Plaintiff then filed a grievance against the board protesting the termination decision. Although that grievance does not appear in the record, plaintiff's brief contains a copy of a letter, dated November 14, 1978, from Griggs in response thereto in which he (Griggs) stated that a review of the data presented to him did not reveal "an arbitrary or capricious approach" by Weaver; that Weaver had adhered to the substantive portions of the recommendation procedures enumerated in Article VIII, section J, of the collective-bargaining agreement; that a majority of the members of the business department had held that he (plaintiff) had not lived up to the standards adopted by the department and, therefore, had recommended that his contract not be renewed; that the "new information" submitted by plaintiff in the grievance was not sufficient to overcome the prior data submitted by Weaver; but that the matter would be remanded to Weaver for reconsideration by him and the other eligible members of the business department.

On November 15, 1978, Weaver circulated a memorandum to the members of the business department recommending that they vote "no" on the question of renewing plaintiff's contract for the reasons that (1) plaintiff had been hired despite faculty recommendations to the contrary; (2) the two teaching evaluations on file indicated poor teaching qualities; and (3) he and several other teachers had received numerous complaints from students of plaintiff's poor teaching performance. In his complaint, plaintiff states that "the eligible voting faculty voted against [his] continued employment [and] [a]s a result thereof, the Board notified [him] that his employment contract would not be * * * renewed."

Plaintiff thereafter brought this action *fn1 for breach of contract and tortious interference with prospective advantage in the termination of his employment as a teacher at Malcolm X College. Hearings were conducted after which the trial court, on December 17, 1984, dismissed count I (breach of contract) and, on April 5, 1985, dismissed count II (tortious interference) of plaintiff's complaint. This appeal followed.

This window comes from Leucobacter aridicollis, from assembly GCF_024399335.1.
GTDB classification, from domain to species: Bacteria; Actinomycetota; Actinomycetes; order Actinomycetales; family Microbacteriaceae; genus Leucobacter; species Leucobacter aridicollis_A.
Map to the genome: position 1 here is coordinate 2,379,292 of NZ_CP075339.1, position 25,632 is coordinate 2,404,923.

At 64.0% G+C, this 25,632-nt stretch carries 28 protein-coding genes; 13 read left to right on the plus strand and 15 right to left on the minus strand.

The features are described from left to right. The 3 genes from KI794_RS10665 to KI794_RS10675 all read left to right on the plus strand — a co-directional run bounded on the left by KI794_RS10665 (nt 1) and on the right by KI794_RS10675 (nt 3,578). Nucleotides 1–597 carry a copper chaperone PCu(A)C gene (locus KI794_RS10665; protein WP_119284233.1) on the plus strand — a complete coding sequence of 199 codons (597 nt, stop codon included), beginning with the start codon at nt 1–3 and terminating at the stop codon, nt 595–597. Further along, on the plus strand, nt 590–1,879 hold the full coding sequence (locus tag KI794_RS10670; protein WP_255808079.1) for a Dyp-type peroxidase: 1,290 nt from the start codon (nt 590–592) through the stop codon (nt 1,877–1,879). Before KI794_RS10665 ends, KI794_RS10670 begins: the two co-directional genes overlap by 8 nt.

OPINION

• 1 Plaintiff first contends that defendants' failure to comply with the evaluations procedures required by the collective-bargaining agreement constituted a breach of his employment contract into which those evaluations provisions were incorporated.

Defendants assert that the supreme court decisions in Illinois Education Association v. Board of Education (1975), 62 Ill.2d 127, 340 N.E.2d 7, and Board of Trustees v. Cook County College Teachers Union, Local 1600 (1976), 62 Ill.2d 470, 343 N.E.2d 473, are dispositive of this issue. Both cases were actions brought by former non-tenured teachers whose employment was terminated by non-renewal of their probationary teaching contracts. The plaintiffs alleged that the boards' noncompliance with evaluation procedures contained in the collective-bargaining agreements rendered invalid the decisions to terminate their employment by non-renewal of their contracts. In Illinois Education Association v. Board of Education, the court noted that the School Code imposed upon the board the duty to appoint teachers (Ill. Rev. Stat. 1977, ch. 122, par. 10-20.7), and the right to terminate the employment of non-tenured teachers by dismissal or non-renewal of their contracts (Ill. Rev. Stat. 1977, ch. 122, pars. 10-22.4, 24-11 through 24-15), and ...